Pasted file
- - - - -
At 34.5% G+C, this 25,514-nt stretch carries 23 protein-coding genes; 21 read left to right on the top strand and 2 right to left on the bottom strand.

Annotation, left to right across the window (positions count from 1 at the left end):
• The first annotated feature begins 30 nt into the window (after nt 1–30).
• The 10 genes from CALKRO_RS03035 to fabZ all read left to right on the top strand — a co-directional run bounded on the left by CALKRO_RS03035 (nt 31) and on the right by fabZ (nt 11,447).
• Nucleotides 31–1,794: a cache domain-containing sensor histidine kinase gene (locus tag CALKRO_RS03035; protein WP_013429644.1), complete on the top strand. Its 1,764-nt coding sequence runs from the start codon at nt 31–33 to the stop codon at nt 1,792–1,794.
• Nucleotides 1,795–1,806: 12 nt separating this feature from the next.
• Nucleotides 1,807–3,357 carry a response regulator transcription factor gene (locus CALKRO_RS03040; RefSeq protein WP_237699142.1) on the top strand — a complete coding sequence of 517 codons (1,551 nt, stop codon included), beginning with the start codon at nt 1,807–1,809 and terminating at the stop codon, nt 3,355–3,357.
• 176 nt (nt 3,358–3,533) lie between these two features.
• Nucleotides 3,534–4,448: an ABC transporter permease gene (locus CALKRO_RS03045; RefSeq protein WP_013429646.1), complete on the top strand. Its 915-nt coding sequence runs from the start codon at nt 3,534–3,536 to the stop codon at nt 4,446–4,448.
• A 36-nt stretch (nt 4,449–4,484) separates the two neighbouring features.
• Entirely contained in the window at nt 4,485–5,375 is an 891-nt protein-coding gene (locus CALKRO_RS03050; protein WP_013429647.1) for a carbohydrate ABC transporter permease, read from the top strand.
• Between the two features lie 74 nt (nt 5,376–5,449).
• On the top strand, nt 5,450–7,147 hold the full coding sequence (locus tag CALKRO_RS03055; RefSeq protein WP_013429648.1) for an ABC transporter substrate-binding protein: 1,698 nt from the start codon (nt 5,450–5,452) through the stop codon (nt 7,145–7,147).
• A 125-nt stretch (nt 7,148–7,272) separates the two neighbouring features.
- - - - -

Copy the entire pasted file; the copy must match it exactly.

At 34.5% G+C, this 25,514-nt stretch carries 23 protein-coding genes; 21 read left to right on the top strand and 2 right to left on the bottom strand.

Annotation, left to right across the window (positions count from 1 at the left end):
• The first annotated feature begins 30 nt into the window (after nt 1–30).
• The 10 genes from CALKRO_RS03035 to fabZ all read left to right on the top strand — a co-directional run bounded on the left by CALKRO_RS03035 (nt 31) and on the right by fabZ (nt 11,447).
• Nucleotides 31–1,794: a cache domain-containing sensor histidine kinase gene (locus tag CALKRO_RS03035; protein WP_013429644.1), complete on the top strand. Its 1,764-nt coding sequence runs from the start codon at nt 31–33 to the stop codon at nt 1,792–1,794.
• Nucleotides 1,795–1,806: 12 nt separating this feature from the next.
• Nucleotides 1,807–3,357 carry a response regulator transcription factor gene (locus CALKRO_RS03040; RefSeq protein WP_237699142.1) on the top strand — a complete coding sequence of 517 codons (1,551 nt, stop codon included), beginning with the start codon at nt 1,807–1,809 and terminating at the stop codon, nt 3,355–3,357.
• 176 nt (nt 3,358–3,533) lie between these two features.
• Nucleotides 3,534–4,448: an ABC transporter permease gene (locus CALKRO_RS03045; RefSeq protein WP_013429646.1), complete on the top strand. Its 915-nt coding sequence runs from the start codon at nt 3,534–3,536 to the stop codon at nt 4,446–4,448.
• A 36-nt stretch (nt 4,449–4,484) separates the two neighbouring features.
• Entirely contained in the window at nt 4,485–5,375 is an 891-nt protein-coding gene (locus CALKRO_RS03050; protein WP_013429647.1) for a carbohydrate ABC transporter permease, read from the top strand.
• Between the two features lie 74 nt (nt 5,376–5,449).
• On the top strand, nt 5,450–7,147 hold the full coding sequence (locus tag CALKRO_RS03055; RefSeq protein WP_013429648.1) for an ABC transporter substrate-binding protein: 1,698 nt from the start codon (nt 5,450–5,452) through the stop codon (nt 7,145–7,147).
• A 125-nt stretch (nt 7,148–7,272) separates the two neighbouring features.